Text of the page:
The shell is thin enough that it doesn’t add a lot of bulk on its own, but the whole setup gets a lot heavier when the keyboard is added. On the left side of the shell, the plastic is slightly thicker, which allows it to fit into grooves on the keyboard portion of the case. It’s necessary for the holes in the shell up with the mounts in the keyboard groove, but this sounds more difficult than it is – things just kind of snap in place when you go to set the iPad and shell on the keyboard, but it can take a minute to line up both pieces.

On the keyboard, the slot that the iPad Pro sits in is attached to a hinge, which rotates forwards and backwards so the iPad Pro can be set at a user’s preferred viewing angle. The hinge action is smooth with little friction, and the hinge itself reliably stays in the correct position. The hinge can be positioned backwards to 135 degrees, but it closes completely in the front to serve as a protective clamshell case for the iPad Pro when not in use. When closed, the Slim Book is approximately three quarters of an inch thick at its thickest point (excepting the hinge area, which is about an inch thick) and with its black plastic exterior, it more closely resembles a bulky Windows laptop than a MacBook. Thickness wise, it’s a bit thicker than a Retina MacBook Pro.

When I first received the package containing the Slim Book, my first thought was „Wow, this is heavy.“ I thought it might just be the packaging that was adding weight, but no, the Slim Book itself weighs quite a bit. The iPad Pro on its own weighs a hefty 713 grams, or 1.57 pounds. Attached to the Zagg Slim Book, my iPad Pro weighed 1814 grams, equivalent to nearly four pounds. For comparisons sake, that’s heavier than the 13-inch Retina MacBook Pro and nearly as heavy as the 15-inch Retina MacBook Pro, which weighs 4.49 pounds. In fact, it feels heavier than a 15-inch Retina MacBook Pro simply because the weight is distributed over a smaller surface area.

The iPad Pro can also be positioned backwards in the keyboard, allowing it to serve as a stand for reading or watching videos. When backwards, the keyboard can be folded flat under the iPad Pro, though I’m not sure why you would want to use it this way because it’s just added bulk.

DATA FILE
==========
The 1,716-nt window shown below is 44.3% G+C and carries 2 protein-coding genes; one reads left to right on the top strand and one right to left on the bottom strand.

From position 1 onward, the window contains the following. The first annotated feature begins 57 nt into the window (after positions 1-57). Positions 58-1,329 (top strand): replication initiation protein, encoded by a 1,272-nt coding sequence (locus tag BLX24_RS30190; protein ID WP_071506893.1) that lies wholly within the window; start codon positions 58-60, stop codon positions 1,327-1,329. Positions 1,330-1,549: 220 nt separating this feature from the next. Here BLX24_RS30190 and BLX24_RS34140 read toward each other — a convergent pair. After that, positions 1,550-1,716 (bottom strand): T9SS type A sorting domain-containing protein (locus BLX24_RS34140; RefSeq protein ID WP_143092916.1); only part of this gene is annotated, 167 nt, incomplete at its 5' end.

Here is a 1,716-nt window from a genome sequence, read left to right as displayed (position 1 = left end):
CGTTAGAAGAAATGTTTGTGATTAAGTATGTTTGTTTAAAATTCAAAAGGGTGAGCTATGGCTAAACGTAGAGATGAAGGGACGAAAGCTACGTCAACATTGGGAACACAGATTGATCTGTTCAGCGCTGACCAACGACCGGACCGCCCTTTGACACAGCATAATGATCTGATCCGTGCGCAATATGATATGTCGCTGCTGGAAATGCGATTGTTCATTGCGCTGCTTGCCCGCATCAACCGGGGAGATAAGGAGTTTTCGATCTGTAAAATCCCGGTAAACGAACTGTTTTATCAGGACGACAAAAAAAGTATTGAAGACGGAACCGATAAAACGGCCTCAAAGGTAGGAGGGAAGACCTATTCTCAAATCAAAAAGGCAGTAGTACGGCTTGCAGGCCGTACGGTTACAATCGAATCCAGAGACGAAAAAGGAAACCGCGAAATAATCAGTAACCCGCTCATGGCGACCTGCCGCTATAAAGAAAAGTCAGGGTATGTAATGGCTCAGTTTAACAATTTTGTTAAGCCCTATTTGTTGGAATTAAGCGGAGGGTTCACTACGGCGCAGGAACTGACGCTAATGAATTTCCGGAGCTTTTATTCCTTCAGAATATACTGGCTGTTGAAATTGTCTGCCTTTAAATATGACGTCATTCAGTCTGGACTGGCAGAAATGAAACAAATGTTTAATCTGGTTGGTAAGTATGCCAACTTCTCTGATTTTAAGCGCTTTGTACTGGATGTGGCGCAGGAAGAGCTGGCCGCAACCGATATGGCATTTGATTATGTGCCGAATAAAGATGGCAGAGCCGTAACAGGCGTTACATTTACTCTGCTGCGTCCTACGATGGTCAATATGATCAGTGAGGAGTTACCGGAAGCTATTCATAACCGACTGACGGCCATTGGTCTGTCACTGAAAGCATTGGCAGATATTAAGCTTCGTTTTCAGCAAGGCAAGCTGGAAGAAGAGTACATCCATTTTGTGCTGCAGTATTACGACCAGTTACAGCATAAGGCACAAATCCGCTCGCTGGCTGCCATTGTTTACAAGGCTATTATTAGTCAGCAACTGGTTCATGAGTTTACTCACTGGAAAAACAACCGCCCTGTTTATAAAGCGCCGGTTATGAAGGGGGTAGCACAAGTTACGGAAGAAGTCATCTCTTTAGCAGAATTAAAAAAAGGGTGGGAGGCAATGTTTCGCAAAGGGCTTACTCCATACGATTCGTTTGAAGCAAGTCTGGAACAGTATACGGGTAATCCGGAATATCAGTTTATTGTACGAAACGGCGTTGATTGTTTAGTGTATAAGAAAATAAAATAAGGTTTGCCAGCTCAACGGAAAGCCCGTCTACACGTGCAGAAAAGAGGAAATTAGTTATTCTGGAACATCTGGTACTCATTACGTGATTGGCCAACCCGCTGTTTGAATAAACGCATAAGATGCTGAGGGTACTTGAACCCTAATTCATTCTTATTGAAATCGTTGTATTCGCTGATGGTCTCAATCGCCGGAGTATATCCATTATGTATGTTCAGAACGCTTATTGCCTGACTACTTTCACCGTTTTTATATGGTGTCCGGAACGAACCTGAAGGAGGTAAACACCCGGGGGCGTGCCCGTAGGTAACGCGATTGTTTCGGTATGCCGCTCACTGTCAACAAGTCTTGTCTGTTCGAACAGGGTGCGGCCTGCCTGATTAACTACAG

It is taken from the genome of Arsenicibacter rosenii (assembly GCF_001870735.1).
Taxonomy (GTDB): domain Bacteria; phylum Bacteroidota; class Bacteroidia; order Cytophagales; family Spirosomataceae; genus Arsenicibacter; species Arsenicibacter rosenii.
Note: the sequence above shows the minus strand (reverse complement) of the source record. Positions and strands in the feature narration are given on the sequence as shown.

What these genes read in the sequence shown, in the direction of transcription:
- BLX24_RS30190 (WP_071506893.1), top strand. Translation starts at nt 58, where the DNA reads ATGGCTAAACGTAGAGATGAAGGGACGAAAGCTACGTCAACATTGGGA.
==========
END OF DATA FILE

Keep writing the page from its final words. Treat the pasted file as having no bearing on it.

Keyboard

Zagg’s Slim Book isn’t a lightweight solution, but that weight does allow it to sport a full-sized keyboard. The keys on the Zagg Pro mimic the keys of a Retina MacBook Pro, offering excellent key feel and travel. Of the iPad Pro keyboards I’ve tested so far, including the Logitech CREATE Keyboard Case, the Zagg Messenger Universal, and Apple’s own Smart Keyboard, the Zagg Slim Book has the best keys. The typing experience was almost identical to the typing experience on my Retina MacBook Pro (with slightly more travel), and the keys were neither too clicky nor overly noisy. If you like the way a Retina MacBook Pro or MacBook Air keyboard feels underneath your fingers, you will like the keyboard of the Zagg Slim Book.

Like most keyboards at this price point, the Zagg Slim Book offers backlighting. It goes a step beyond some other keyboards, though, allowing users to cycle through a range of different LED colors like aqua, green, yellow, red, purple, white, and deep blue. There are also three levels of brightness to choose from, along with an option to turn the backlighting off. Customizable backlighting was one of the features that I enjoyed most during the time that I tested the Zagg Slim Book.

At the top of the keyboard, there are function keys that correspond to specific iPad shortcuts. Using these keys, it’s possible to lock the iPad, access the home screen, open the app switcher, access search, bring up a Siri search, bring up the on-screen keyboard, adjust volume, and control media playback. Missing are keys for controlling screen brightness, so that will need to be done manually on the iPad.

The keyboard is detachable from the iPad Pro, so it can potentially be used with other devices. The Slim Book can switch between three different connected Bluetooth devices using the function key along with the first three number keys. Switching between devices is smooth and quick.

Keyboards like the Logitech CREATE and the Smart Keyboard connect to the iPad Pro using its Smart Connector, but the Zagg Slim Book connects via Bluetooth like any other Bluetooth device. That means it requires charging (via an included micro-USB cable), but according to Zagg, it only needs to be charged once every two years with regular usage. I had no issues with Bluetooth with the Slim Book. It connected quickly and stayed connected.

Bottom Line

The Zagg Slim Book has appealing features like multi-color backlighting, good key feel, and a smooth hinge with adjustable viewing angles, but it’s more than doubling the weight of the iPad Pro. That’s a deal breaker for me because it cuts down on the portability of Apple’s larger tablet. If I’m going to carry four pounds around, I might as well be carrying my Retina MacBook Pro.